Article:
Wednesday, 1 December 2010


Whales sing at the same frequencies as stars... when you know that, you realise that the universe we live in is integrated and interconnected. It isn't a space of disconnections and dislocations, but instead it is one where we constantly discover and explore what it truly means to be part of a connected world. Social networks and media technology are mere mimicry of what already exists in the world. That's what the whale song reminds us. Let alone the giant neutrino telescopes on the sea bed which are now enabling us to eavesdrop on the sounds of the deep ocean.

Go to the LIDO (Listen to the Deep Ocean) site - - and the whole soundscape of the ocean is yours at home right now. The ocean is as close as your breath. The sound is next to the beat of your heart. There are charts which tell you what you are listening to at any one given moment, so you can identify what you eavesdrop on. Who knows, it could be one of the sperm whales in the mediterranean which the LIDO network of seafloor observatories were the first to discover were there.

This act of listening to the deep blue is an illicit pleasure. Somehow the sounds of the oceans are more radically mysterious to us in this visually dominated age saturated by underwater footage which has probed the mysteries of the big blue that it mainlines into our consciousness. It's like having a shot of adrenalin fuelled by imagination. And this is all thanks to those giant eyes - the neutrino telescopes - on the ocean beds around France, Italy and Greece which were made with the purpose of detecting the cosmic rays which fall from outer space, but which now have ironically become great ears as well. Keep your eyes and ears open.

It seems that particle physics is on a mission to replicate our sensory organs - making them bigger and better, in order to fully comprehend Nature in all its monumental grandeur. The detectors used in particle physics at CERN and Fermilab in the USA are nothing but giant eyes enabling us to see the invisible. Stare at them when they are unpeeled, and even then their resemblance to the iris of an eye is astounding. The cosmic ray neutrino telescopes are giant ears of the deep oceans. And so LIDO was born...through the accident of discovering that as well as detecting the cosmic rays falling down to earth from deep space above, they could also detect the sounds of deep space below.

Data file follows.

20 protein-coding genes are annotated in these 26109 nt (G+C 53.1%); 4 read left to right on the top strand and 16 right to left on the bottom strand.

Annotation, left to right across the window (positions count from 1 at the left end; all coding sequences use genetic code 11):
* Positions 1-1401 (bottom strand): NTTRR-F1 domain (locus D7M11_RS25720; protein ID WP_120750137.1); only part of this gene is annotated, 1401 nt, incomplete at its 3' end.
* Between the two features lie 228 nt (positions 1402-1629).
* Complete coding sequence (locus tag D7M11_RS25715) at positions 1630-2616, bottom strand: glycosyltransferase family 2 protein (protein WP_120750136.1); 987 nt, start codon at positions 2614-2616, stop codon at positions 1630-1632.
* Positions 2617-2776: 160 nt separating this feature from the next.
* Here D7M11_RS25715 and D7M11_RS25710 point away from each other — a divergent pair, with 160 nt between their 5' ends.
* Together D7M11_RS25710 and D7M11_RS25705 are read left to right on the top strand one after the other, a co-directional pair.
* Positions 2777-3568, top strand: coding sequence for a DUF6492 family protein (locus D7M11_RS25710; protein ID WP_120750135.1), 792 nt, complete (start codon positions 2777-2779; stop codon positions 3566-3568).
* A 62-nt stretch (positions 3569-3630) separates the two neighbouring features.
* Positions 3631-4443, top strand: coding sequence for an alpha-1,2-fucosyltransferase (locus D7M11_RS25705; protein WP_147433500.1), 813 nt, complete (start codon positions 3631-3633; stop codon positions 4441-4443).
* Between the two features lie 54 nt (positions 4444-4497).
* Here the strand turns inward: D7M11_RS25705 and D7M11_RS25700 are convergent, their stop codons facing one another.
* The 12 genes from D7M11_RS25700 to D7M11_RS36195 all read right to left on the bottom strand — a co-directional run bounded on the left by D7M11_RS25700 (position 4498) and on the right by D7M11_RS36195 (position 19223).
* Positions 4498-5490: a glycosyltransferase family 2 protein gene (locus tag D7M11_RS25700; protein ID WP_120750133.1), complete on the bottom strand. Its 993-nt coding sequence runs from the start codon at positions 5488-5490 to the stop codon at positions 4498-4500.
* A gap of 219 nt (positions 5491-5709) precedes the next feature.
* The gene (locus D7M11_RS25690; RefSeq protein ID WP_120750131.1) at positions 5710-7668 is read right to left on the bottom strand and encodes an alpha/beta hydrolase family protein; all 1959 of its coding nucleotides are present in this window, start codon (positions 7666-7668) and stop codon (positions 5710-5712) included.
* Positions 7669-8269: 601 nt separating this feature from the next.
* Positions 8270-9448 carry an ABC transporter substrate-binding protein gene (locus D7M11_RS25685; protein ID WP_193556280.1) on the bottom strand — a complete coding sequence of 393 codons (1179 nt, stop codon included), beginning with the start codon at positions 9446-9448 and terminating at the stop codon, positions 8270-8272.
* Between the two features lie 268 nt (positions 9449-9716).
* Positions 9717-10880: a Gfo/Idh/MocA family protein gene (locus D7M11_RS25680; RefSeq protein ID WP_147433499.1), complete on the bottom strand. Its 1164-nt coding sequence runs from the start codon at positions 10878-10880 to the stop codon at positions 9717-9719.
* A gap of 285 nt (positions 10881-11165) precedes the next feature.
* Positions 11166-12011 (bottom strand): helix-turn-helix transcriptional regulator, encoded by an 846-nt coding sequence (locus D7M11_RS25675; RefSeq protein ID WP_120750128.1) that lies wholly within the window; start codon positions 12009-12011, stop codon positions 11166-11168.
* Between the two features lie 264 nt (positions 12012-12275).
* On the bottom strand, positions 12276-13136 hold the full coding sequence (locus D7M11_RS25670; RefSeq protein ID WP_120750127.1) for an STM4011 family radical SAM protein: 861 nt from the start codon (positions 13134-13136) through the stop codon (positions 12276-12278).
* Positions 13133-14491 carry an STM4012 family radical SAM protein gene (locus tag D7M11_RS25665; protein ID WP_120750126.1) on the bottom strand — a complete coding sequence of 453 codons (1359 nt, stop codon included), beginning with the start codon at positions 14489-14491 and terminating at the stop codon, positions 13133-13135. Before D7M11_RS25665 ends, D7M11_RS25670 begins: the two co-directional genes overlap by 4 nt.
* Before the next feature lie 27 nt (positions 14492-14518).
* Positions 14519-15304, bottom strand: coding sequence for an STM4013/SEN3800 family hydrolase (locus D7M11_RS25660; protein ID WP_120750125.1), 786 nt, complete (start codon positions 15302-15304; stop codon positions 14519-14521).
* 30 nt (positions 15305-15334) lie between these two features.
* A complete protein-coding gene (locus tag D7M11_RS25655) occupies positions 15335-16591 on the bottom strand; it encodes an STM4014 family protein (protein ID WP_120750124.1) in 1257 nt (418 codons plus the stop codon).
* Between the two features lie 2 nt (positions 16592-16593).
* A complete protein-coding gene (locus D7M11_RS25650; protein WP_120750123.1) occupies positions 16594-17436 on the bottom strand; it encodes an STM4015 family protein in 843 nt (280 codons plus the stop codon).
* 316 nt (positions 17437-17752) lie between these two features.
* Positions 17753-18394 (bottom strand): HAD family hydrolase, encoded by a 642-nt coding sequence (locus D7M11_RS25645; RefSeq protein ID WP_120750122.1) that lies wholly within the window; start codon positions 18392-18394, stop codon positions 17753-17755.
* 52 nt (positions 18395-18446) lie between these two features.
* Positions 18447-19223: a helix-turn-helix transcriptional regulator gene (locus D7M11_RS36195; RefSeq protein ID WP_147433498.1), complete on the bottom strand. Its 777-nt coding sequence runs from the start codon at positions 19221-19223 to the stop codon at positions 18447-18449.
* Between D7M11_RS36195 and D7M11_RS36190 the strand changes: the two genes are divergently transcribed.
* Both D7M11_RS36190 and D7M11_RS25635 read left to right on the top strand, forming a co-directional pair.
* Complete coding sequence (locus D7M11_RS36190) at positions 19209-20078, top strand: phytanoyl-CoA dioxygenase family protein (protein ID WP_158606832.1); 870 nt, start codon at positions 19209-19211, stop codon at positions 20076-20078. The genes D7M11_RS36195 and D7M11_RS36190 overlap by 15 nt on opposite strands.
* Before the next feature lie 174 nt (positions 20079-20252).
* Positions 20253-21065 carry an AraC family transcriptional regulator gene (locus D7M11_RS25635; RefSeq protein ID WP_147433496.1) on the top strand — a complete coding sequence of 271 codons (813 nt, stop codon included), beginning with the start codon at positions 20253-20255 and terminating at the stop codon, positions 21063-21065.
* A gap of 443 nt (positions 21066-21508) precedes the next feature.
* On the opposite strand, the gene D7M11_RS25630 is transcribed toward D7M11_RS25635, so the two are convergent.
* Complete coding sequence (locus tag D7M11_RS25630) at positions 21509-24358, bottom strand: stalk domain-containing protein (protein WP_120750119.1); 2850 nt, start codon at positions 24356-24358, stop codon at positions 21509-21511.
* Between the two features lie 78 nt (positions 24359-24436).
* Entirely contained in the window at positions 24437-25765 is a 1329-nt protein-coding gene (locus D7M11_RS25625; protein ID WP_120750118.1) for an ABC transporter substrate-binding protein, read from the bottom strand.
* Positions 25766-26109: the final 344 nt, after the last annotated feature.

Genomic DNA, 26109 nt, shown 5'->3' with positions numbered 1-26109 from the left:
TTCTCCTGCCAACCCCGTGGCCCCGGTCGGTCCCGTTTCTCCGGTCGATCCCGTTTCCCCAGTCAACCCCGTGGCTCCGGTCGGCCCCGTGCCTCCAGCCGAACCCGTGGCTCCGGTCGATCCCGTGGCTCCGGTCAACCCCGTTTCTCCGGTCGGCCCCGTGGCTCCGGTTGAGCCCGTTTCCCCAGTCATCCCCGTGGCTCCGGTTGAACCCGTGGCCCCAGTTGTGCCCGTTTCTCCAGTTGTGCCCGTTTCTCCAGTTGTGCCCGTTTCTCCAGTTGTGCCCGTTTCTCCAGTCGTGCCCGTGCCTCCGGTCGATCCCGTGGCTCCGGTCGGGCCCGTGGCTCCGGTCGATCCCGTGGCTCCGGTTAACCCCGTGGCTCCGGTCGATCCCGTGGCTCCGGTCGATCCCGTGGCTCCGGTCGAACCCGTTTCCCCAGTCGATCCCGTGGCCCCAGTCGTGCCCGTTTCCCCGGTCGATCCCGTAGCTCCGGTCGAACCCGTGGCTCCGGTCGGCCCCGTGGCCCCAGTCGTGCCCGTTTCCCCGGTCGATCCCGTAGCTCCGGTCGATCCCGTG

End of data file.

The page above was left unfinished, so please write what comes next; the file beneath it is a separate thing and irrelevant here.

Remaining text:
But that's not all. The LIDO network is also a way of us monitoring the movement of the earth itself - earthquakes seismic shifts, tsuanamis - as well as bioacoustics and anthropogenic noise which are normally inaudible to the human ear. These telescopes are the ultimate guardians planted in the sea like in a Greek myth, monitoring sounds, movements and sights in the Mediterranean Sea and the adjacent Atlantic waters.

And so, we can keep watchful and earful guard on the planet we live on. Thanks to them, we have the ocean on our sitting room floor and encounter a whale as we read in the bath. Time and space - the great dimensions of our world - have been superseded by new technology so that nothing now is impossible - because our imaginations then can take us the ultimate distance. But the question is, will we ever run out of mystery? And if we do, what will our lives be without discovery? Could we live our lives without it? The eyes and ears have it.